I have been working recently on a series of paintings on canvas, 24 in. x 30 in. combining painting and drawing. The paintings are coming out of some work I have been doing on paper mixing pencil and oil paint on an Arches Huile paper... (Continue reading)
I have been working recently on a series of paintings on canvas, 24 in. x 30 in. combining painting and drawing. The paintings are coming out of some work I have been doing on paper mixing pencil and oil paint on an Arches Huile paper, which is treated for oil painting and does not need to be sized. It is a good paper and archival, with a decent tooth, but very thirsty. It took me a little while to adjust…
WNYC's Studio 360 invited Nobel-prizewinning neuroscientist Eric Kandel, an art collector himself, to discuss how the brain processes and reacts to art. One of the more interesting phenomena that Kandel explains is that when viewing abstract paintings the brain uses what he calls a "top-down" mechanism to recruit personal experience, imagination, creativity, and responses to other works of art into the process. The result is a creative experience that viewers themselves undergo as they look at an abstract painting. I could have told them that without an fMRI machine, but kudos nonetheless.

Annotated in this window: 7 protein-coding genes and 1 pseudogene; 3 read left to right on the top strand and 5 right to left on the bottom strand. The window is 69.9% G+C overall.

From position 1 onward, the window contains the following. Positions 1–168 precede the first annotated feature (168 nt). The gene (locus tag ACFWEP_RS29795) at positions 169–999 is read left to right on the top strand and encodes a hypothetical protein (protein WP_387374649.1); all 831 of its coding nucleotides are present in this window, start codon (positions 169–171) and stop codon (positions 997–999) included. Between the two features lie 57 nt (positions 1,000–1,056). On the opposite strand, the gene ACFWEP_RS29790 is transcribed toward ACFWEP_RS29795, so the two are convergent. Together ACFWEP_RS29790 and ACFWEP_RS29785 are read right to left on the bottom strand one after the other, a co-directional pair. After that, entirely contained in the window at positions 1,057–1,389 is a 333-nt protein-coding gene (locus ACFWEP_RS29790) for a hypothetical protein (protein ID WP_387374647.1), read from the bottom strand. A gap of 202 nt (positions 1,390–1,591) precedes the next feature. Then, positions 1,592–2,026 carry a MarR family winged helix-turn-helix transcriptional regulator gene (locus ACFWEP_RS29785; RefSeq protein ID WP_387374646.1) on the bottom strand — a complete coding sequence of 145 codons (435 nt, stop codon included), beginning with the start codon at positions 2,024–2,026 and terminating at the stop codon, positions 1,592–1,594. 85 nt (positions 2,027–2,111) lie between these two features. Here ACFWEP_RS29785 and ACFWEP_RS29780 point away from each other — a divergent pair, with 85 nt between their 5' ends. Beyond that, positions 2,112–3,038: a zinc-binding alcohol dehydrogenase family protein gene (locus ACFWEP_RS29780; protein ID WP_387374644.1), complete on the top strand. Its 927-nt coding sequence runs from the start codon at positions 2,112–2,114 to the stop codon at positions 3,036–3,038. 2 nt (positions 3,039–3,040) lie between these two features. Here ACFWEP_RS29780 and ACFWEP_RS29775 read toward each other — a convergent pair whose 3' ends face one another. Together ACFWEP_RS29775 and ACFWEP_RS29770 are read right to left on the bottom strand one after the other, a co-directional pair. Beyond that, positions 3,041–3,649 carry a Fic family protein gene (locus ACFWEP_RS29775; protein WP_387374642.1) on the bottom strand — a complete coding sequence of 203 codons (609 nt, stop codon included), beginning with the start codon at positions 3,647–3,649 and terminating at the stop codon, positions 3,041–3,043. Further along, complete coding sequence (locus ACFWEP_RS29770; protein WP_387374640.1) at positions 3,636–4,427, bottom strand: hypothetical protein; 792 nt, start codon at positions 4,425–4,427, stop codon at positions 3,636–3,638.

“The painter can do no more than construct an image; he must wait for this image to come to life for other people. When it does, the work of art will have united these separate lives; it will no longer exist in only one of them like a stubborn dream or a persistent delirium...